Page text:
The role of Asian civil solidarity on the prevention of the migration crisis and on the sustainable development models.

How do the United Nations, international organizations, governments, corporate actors and a wide variety of civil society organizations and regional and global trade unions perceive the root causes of migration, global inequality and options for sustainable development?

This is one of the most pertinent political questions of the 21st century. We will examine the development of an emerging global governance on migration with the focus on roles, strategies and alliance-making of a composite transnational civil society engaged in issues of rights and the protection of migrants and their families.


For the fairer world: new models for eliminating racism and discrimination due to the migrations.

Racial discrimination still has not been banished to the history books. This vicious form of exclusion and intolerance continues to manifest itself on the sports field, in the media, on the streets, in the workplace and even in the corridors of power.

In the 50 years since the International Convention on the Elimination of All Forms of Racial Discrimination came into force in 1969, many of the more pernicious racial laws around the world have been eliminated, and slavery and apartheid abolished.

Unfortunately, once again, we are seeing the ugly face of racial discrimination presented in public discourse against the migrants. Combatting racism is a question of human dignity and building a fairer world.

For example in the last years in America the anti-Asian violence increase. In particular the death violently of 6 women in Georgia (March 2021) have aggrieved the situation. Tackling anti-Asian violence calls for an international response. Where States parties have violated their obligations, they can and should be held accountable.

The U.N. human rights mechanisms—primarily the International Convention on the Elimination of All Forms of Racial Discrimination (CERD), but also others—offer a valuable framework for understanding the scope of State obligations to combat racial discrimination. They provide potential avenues for holding States parties.

It is a global issue affecting the countries of origin, the countries of transit and the countries of arrival.

According to the Population Division of the UN Department of Economic and Social Affairs, around 200 million people live outside their country of origin, which will amount to 3.1% of the world population in 2010. Estimates showed that between 1945 and 1990, the number of migrants increased by around 45 million people per year. Migrants arriving irregularly in a new country and victims of trafficking stopped by the police are often detained in administrative centers or in prisons.

According to estimates released by the Population Division, United Nations Department of Economic and Social Affairs, the number of international migrants worldwide reached 272 million in 2019, an increase of 51 million from 2010.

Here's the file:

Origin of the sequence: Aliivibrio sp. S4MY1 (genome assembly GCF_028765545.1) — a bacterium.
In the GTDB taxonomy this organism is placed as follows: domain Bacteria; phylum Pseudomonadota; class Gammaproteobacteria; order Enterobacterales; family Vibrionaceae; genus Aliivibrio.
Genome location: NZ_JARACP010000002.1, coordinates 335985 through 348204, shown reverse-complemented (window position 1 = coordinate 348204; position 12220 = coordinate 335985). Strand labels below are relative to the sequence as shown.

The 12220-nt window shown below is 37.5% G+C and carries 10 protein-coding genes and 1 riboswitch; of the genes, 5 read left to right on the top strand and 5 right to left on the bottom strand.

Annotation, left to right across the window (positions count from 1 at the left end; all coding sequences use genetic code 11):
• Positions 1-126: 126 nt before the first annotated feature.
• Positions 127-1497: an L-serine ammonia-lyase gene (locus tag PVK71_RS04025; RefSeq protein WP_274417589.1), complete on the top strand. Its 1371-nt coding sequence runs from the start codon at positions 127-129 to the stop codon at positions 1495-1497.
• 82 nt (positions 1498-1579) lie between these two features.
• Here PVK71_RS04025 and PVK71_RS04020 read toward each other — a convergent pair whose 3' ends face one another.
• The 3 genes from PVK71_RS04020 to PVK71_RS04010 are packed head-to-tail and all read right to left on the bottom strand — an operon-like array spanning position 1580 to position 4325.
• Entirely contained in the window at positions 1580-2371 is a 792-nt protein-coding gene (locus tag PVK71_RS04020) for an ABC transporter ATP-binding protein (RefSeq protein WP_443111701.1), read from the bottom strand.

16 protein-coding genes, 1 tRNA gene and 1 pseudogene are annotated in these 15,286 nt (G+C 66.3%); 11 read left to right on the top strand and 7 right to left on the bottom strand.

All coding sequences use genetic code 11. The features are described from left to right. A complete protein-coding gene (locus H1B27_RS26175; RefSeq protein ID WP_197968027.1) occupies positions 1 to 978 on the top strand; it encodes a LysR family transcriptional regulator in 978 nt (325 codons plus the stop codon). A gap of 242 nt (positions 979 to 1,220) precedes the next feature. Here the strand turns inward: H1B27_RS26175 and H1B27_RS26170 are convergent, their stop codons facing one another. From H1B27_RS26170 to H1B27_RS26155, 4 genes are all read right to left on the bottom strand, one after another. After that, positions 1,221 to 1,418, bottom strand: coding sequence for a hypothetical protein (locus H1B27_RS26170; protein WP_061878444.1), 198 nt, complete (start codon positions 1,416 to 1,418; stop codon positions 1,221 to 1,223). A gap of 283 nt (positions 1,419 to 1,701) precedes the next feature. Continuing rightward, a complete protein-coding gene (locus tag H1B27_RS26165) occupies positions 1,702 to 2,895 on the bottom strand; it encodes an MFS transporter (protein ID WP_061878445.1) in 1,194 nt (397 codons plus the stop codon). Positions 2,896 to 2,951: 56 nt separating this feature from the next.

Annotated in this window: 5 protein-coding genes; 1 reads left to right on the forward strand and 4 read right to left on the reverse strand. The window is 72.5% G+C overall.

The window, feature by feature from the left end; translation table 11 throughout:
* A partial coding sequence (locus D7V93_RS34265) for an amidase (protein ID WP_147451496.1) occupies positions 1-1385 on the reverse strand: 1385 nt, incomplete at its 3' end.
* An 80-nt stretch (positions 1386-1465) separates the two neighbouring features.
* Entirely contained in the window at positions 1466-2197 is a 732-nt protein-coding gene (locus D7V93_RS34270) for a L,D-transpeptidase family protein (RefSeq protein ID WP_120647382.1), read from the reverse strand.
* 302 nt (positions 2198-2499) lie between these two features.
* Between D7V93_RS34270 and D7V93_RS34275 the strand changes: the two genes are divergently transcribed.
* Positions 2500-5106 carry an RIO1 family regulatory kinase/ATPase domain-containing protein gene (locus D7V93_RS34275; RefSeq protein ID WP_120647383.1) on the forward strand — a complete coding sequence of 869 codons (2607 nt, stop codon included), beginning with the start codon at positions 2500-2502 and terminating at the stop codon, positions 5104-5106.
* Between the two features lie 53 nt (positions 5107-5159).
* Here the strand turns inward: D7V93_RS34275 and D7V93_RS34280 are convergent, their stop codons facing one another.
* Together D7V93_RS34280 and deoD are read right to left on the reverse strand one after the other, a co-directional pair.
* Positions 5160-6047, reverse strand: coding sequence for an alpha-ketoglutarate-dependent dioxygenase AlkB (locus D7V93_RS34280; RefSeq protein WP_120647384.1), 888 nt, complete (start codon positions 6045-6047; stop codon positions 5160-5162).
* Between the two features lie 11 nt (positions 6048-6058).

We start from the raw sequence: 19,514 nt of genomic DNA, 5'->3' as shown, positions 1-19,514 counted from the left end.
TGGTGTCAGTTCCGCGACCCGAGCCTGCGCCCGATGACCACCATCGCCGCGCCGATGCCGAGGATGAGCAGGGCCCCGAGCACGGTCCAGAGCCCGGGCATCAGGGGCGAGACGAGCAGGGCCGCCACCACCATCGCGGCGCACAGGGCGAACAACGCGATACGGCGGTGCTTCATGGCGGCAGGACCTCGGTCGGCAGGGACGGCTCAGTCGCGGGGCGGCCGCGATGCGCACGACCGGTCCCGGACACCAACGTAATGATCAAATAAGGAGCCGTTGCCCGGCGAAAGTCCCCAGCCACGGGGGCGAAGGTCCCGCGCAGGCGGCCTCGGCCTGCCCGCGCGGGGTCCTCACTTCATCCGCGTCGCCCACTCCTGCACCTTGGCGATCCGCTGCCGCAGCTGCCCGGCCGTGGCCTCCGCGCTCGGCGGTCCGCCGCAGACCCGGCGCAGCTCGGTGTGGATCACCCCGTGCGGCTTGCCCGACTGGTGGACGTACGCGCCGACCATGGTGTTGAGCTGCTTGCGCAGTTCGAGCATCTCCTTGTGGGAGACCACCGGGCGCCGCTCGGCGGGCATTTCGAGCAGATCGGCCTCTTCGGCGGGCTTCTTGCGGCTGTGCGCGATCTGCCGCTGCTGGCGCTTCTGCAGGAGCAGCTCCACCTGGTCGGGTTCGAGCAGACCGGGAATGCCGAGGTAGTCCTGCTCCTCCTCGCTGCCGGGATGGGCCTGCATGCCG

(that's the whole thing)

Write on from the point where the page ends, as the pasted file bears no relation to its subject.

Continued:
In 2019, at the regional level, Europe welcomed the largest number of international migrants (82 million), followed by North America (59 million), North Africa and Western Asia (49 million).

However, with the arrival of the Covid-19 pandemic, according to the United Nations, the increase of international migrants has slowed by 27%. This disease has disrupted all forms of human mobility by closing national borders and stopping travel around the world. Currently, international migrants represent around 3.6% of the world’s population.

Although the deprivation of liberty should be a last resort under international human rights law, migrants are often detained as a routine procedure and without proper judicial safeguards. Overcrowded immigration detention centers often have poor access to healthcare, inadequate food, sanitation or safe drinking water and a lack of separate sanitation facilities for men and women. Equally, there is an increasing tendency to criminalize migration offenses, which has, in some cases, resulted in violations of migrants’ rights. Today, one of the key obstacles hindering migrants’ integration and equal access to human rights in host societies is persistent anti-migrant sentiments and discriminatory practices.

16:00 – 16:15



Regional wars, migrants, refugees, IDPs : the role of international organizations and humanitarian law on the sustainable development of Asian regions.

Even before COVID-19 hit, the Asia-Pacific region was progressing too slowly on delivering the Sustainable Development Goals (SDGs). Prospects for success will be influenced by the region’s response and recovery strategies. Transformative approaches that will also address the climate crisis, halt environmental degradation and reduce inequalities are needed.

In September 2015, the member states of the United Nations adopted the sustainable development program, entitled Agenda 2030. This agenda embodies a vision of transforming our world by eradicating poverty and ensuring its transition to sustainable development. The 17 Sustainable Development Goals must be achieved not only by industrialized countries but by developing countries as well.

As a member of the United Nations ECOSOC system, Cojep international wishes to become a vector of interaction between the United Nations and Asia.

The 2030 Agenda for Sustainable Development is based on a commitment to ‘leave no-one behind’. Meeting these ambitions will require visionary policies for inclusive development. If everyone is to benefit from economic gains, policymakers will need to reformulate their strategies and programs to ensure that those most in need benefit fairly from current and future economic and social development.